8 houses in 25 years may not be enough


Variety: Joy Hare loves decorating. Among her many renovations was a funeral home whose embalming room was used as a kitchen.

October 21, 2001|By Katie Arcieri | Katie Arcieri,SPECIAL TO THE SUN

Joy Hare swears the Baltimore house she lives in now will be the last one she will ever renovate. But the artsy "bungalow" in the Evergreen neighborhood adjoining Roland Park is the eighth home she has renovated within the past 25 years.

From remodeling a contemporary townhouse in Silver Spring to refurbishing a four-story English Tudor in Homeland, Hare hasn't quite satisfied her appetite for redoing homes. Revamping homes and gardens has become part of her life, just like breathing.

"You become a tiny, tiny part of something very, very grand," she said.

Hare, a 62-year-old grandmother of four who looks as if she just stepped out of a J. Crew catalog, remembers her passion for remodeling from the time she was 6. Although she never cared much for dolls, she was always the one who created the house when she and her siblings "played house".

On the three-hour bus ride to grandma's house, Hare recalls, she played a landscaping game in which she would pretend to "snatch trees and shrubs from here and plop them down there where they're needed."

Hare has lived from one to four years in every home she has fixed up. And she isn't just the designer; she's the contractor, too. Each time she sets out to redo her new home, she hires the same carpenter, electrician, plumber and heating contractor.

Her ideas on converting the homes come to her almost instantly. Hare knows what she wants when she sees a house. She already has a picture in her mind of what the end result will look like.

"When I first look at a building, I know what I want to do with it - knock out this wall, put French doors here, a wall of windows there," said Hare, a full-time regional fund-raiser for Maryland Public Television.

"I make scale drawings of the rooms that will be changed and put the electrical symbols in place, or elevations to show size and placement of windows and doors."

Although Hare has a flair for design, she didn't intentionally build her renovating resume.

"When I buy each house, I'm planning on it being the last house that I will live in," she said. "Then something happens to change that plan. I get divorced, or change jobs, or my husband loses a job, or my compensation changes, or I need a place handicapped-accessible."

And she works on the projects herself. Whether it's the spackling, sanding or the varnishing, Hare is there in her "lucky" paint-speckled blue shirt.

In her years of moving about, Hare was able to discover "wonderful secrets" of her new homes, including trap doors, paintings under layers of wallpaper, secret staircases, false ceilings or stories about ghosts.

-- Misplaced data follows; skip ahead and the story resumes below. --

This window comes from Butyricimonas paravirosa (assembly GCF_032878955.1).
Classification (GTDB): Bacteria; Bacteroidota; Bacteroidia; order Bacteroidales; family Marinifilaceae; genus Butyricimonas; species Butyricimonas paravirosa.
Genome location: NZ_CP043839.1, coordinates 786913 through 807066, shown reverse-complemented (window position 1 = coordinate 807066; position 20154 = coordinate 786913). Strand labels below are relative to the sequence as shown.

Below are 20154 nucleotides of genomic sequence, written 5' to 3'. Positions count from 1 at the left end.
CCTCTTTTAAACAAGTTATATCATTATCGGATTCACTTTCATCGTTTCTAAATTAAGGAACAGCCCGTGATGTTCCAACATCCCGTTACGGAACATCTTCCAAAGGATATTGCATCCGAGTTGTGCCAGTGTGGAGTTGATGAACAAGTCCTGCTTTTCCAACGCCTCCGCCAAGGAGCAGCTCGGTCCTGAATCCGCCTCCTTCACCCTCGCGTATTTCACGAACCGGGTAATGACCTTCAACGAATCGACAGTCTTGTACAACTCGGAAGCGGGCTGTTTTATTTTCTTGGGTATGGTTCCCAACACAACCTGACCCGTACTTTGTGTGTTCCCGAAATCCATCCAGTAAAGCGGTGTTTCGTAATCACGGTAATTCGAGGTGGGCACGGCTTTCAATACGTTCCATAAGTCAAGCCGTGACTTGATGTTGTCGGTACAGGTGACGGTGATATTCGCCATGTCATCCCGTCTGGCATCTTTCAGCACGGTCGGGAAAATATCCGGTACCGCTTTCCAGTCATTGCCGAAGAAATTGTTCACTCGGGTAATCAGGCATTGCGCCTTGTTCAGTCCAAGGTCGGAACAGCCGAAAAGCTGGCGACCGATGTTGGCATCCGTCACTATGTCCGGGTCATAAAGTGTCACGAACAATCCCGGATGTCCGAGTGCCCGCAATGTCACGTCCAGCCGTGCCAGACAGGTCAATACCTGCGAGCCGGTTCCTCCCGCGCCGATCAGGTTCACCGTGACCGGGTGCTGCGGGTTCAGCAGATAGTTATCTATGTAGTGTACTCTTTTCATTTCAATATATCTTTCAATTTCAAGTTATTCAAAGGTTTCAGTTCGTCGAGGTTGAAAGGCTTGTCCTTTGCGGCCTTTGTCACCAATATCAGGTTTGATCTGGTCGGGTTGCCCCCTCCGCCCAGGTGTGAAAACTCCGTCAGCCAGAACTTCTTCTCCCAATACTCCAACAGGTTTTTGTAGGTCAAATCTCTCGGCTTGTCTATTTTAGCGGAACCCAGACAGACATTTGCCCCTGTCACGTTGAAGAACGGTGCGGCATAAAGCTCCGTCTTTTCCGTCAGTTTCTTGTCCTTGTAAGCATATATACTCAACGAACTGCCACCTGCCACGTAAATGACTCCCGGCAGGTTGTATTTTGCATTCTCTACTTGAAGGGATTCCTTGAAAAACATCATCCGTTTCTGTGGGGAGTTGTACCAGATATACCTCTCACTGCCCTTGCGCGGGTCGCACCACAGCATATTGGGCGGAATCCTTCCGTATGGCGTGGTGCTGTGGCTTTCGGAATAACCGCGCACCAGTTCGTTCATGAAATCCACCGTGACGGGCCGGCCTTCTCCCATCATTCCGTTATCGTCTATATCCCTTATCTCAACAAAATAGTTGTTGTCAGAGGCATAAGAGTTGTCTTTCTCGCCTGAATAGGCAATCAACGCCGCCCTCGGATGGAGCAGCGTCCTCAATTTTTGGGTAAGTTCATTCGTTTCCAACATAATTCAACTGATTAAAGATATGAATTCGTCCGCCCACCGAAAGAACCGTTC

Her style and knack for renovating has earned her benefits. In 1991, she started a landscaping business she called Pennywise Designs. The business, which operated out of an old moss-green Baltimore Gas and Electric Co. van, brought her in contact with women such as Barbara A. Mikulski, Maryland's junior senator.

The Democratic senator wanted a romantic garden to brighten the overgrown evergreen garden at her former Ann Street home in Fells Point. Hare transformed the garden into an array of Shasta daisies, Veronica snapdragons and tiger lilies that wrapped around the senator's home.

"After a long, hard day at work on the Hill, it was always a pleasure to sit in my garden and relax," Mikulski said. "It was a Japanese garden, but Joy Hare transformed it by adding lots of color and texture. The perennials and annuals were visible from every room on the first floor of my house."

Although Pennywise Designs was in business for only two years because Hare accepted a full-time job at MPT, she continued to make time for decorating.

The most rewarding renovation Hare has completed was transforming the 17,000-square- foot Mitchell Funeral Home on Eutaw Place.

She moved into the home while she and her crew of 12 spent four years renovating the building into 10 apartments. Many might not want to move into such a somber place, but Hare saw its potential.

Even though she remembers some of the morbid aspects of reconstructing the funeral home, such as removing boxes of pink embalming fluid and a baby casket from the carriage house, she recalls one functional use of the kitchen.

"Our first kitchen in Eutaw Place was the embalming room that had a sloped floor with a drain in the center," she said with a laugh, "Very practical for cleaning because you could hose it down."

After she redesigned the former funeral home into 10 apartments, she rented rooms to tenants who had an "appreciation for Victorian style."

Often, tenants would talk to each other about possible ghosts when their radios would unexpectedly go off or when they would hear footsteps going up and down the stairways when no one was there.

Hare doesn't know whether her "arts and crafts" Evergreen home - decorated with African face carvings, antiques, Japanese prints, art-nouveau fabric couches and glass-encased monarch butterflies - will be the last house she lives in.

She may move on to find something she likes better or finds more interesting. "When I complete [the homes] I am always pleased," she said. "The real high is in the doing. The creative process. I liked to create things that make me happy."

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